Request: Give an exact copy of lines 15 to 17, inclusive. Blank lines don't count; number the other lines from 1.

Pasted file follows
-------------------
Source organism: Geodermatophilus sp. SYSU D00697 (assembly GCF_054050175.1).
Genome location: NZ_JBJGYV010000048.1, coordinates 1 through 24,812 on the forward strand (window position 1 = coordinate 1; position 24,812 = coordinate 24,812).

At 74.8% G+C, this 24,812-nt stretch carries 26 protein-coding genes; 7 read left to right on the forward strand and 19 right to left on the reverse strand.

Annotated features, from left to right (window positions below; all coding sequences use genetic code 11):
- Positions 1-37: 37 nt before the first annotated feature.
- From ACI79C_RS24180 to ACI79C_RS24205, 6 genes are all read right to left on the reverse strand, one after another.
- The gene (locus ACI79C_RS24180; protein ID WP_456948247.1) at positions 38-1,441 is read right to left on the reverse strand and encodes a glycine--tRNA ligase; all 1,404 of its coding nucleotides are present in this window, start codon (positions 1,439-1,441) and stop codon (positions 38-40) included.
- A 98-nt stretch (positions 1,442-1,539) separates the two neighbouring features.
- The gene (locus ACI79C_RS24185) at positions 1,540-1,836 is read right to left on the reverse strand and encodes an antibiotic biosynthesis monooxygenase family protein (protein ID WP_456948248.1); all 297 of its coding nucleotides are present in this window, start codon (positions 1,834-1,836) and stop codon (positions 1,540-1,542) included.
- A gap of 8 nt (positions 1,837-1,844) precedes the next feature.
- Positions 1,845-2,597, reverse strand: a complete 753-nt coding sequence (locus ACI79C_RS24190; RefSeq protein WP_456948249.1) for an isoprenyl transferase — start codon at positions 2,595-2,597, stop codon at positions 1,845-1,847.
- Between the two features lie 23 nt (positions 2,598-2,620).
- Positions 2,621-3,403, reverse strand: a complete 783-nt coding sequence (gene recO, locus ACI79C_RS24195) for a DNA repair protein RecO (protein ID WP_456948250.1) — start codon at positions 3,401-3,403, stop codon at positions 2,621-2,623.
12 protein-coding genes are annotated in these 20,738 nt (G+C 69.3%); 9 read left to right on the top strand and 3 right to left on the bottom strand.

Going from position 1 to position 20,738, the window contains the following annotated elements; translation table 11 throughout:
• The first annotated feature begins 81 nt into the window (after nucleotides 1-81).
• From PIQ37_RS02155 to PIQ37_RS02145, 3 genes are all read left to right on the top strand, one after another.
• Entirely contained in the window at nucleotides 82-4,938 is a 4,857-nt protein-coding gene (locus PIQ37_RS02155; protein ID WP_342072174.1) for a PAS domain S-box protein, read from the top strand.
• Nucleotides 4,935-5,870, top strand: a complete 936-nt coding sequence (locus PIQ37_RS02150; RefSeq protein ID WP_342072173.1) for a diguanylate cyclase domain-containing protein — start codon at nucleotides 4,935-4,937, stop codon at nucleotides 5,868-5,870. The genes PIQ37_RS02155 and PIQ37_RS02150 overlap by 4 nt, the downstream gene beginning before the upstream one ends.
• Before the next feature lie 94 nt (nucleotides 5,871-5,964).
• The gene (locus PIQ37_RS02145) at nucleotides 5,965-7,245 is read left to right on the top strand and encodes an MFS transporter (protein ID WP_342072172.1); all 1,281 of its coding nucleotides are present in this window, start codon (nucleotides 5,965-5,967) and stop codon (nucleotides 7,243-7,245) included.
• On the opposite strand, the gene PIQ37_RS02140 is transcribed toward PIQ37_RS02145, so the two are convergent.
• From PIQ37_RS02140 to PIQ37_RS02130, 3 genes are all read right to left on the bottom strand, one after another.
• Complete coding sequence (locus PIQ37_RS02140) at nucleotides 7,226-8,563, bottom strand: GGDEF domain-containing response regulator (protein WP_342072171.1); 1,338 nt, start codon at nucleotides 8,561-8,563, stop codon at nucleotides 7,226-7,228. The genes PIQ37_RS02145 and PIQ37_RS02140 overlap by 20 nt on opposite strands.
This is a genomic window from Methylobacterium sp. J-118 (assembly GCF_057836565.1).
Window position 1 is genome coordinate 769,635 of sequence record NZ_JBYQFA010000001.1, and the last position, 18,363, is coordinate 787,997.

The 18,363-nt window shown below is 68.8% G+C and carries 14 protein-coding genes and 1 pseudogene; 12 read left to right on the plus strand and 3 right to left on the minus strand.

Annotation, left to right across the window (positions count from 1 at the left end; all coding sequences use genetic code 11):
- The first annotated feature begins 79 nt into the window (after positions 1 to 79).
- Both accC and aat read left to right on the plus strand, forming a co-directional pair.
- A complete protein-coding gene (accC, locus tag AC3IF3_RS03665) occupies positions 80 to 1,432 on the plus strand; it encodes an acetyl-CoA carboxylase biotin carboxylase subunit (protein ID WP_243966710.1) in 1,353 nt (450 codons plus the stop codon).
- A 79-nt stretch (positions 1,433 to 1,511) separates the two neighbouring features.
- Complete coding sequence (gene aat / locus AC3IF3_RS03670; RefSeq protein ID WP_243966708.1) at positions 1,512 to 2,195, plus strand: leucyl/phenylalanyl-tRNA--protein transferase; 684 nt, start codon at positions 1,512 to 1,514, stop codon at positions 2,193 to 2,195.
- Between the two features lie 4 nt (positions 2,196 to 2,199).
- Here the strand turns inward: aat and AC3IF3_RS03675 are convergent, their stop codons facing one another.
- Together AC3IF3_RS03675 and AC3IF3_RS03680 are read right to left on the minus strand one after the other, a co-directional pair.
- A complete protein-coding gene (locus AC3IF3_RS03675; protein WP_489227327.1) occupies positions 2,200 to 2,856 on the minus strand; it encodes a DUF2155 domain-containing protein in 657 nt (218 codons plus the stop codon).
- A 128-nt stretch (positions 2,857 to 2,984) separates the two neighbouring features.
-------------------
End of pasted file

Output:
Going from position 1 to position 20,738, the window contains the following annotated elements; translation table 11 throughout:
• The first annotated feature begins 81 nt into the window (after nucleotides 1-81).
• From PIQ37_RS02155 to PIQ37_RS02145, 3 genes are all read left to right on the top strand, one after another.